Book #7 was Tim O’Brien‘s Lake in the Woods, which was my first O’Brien novel and it certainly won’t be my last. The book tells the story of John Wade, a veteran of My Lai and one-time teenage magician who morphs into a politician. One day, shortly after catastrophically losing a U.S. Senate race just after a personal scandal that isn’t entirely spelled out, his wife disappears. The reasons for her disappearance and the circumstances of Wade’s life are unclear, but are gradually revealed to the reader. What makes the book work so well is that way O’Brien plays with context and keeps many fascinating details from the reader. O’Brien is daring enough not to answer all of the questions and is deft at balancing style (chapters containing excerpts from “interviews” and books on war and politics provide context, as do other chapters offering hypotheses on what may have happened) with a reader’s expectations. Unfortunately, once O’Brien’s revealed his hand, the book starts to flag near the end. But as a study of concealment, both personal and historical, O’Brien’s book is gripping, written in an effectively austere manner.
It’s also interesting that shortly after writing this novel, O’Brien published a painfully personal essay about surviving My Lai and what his life was like years later. He revealed thoughts of suicide, sleeping pills and memories of a girlfriend who left him. He also reveals that the name of his real-life girlfriend is Kate (also the name of John Wade’s wife).
Over at the LBC, the first of five podcasts can now be downloaded and listened to. Each podcast will be available for download early Monday morning over the next five weeks. (For regular Bat Segundo feed subscribers, these podcasts will eventually be available through entirely new shows at the main Segundo site.)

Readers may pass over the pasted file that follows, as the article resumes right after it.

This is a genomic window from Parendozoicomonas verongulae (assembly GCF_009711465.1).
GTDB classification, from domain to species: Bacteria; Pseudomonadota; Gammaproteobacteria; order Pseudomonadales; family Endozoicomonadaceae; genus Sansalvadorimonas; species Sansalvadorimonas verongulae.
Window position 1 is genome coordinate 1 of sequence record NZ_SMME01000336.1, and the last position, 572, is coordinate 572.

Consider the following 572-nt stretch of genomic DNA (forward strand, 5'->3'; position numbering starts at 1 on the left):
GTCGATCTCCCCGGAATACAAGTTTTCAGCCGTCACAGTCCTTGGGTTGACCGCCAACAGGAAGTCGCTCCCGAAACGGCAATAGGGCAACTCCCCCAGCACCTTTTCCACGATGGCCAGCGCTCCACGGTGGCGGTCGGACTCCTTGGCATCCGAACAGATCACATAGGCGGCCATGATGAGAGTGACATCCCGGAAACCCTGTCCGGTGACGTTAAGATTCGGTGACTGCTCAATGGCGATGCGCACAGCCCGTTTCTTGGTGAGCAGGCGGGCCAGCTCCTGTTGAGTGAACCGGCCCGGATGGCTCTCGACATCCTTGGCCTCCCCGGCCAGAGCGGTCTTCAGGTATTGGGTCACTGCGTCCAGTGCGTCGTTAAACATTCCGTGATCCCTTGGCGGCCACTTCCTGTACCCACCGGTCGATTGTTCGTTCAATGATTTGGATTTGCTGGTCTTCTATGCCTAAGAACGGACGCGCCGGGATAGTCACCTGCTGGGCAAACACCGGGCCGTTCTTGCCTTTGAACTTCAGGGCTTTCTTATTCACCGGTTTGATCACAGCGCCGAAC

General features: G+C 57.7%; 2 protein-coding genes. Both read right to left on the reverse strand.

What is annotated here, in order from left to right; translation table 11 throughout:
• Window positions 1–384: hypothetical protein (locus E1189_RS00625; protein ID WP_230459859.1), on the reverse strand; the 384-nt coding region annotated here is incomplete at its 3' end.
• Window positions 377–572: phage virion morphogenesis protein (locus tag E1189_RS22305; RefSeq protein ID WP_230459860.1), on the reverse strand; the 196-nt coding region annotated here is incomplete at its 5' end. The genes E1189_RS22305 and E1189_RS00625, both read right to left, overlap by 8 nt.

As regular readers may or may not know, we are mad about Richard Powers. I mean, we’re talking mad to the level of reading all of his books (two of them twice) and having a very special Richard Powers section on our stacks. So it was with considerable embarassment that one Tayari Jones snickered at us (wholly deserved!) for missing this New York Times article that the Goldbug Man wrote on Mozart’s skull a few weeks ago. We pledge to keep more vigilant on the Powers front.
Incidentally, Powers has a new book coming out in October called The Echo Maker. When we aren’t trying to produce five podcasts for the LBC (along with several others), we will begin thorough investigation to atone for our sins.
In the meantime, Radioactive Banana is on the case.
[UPDATE: Kirstin writes in to let me know that Richard Powers is contributing editor to A Public Space, a new magazine of “fiction that matters” put together by former Paris Review editor Brigid Hughes. There doesn’t appear to be a table of contents for Issue No. 1, but Kelly Link has a story and this definitely looks promising!]
The word sounds vaguely Orwellian, reminiscent of a major shift in current events. But it is necessary, given that categorizing the content here is the only way that anyone, least of all myself, can make sense of it all.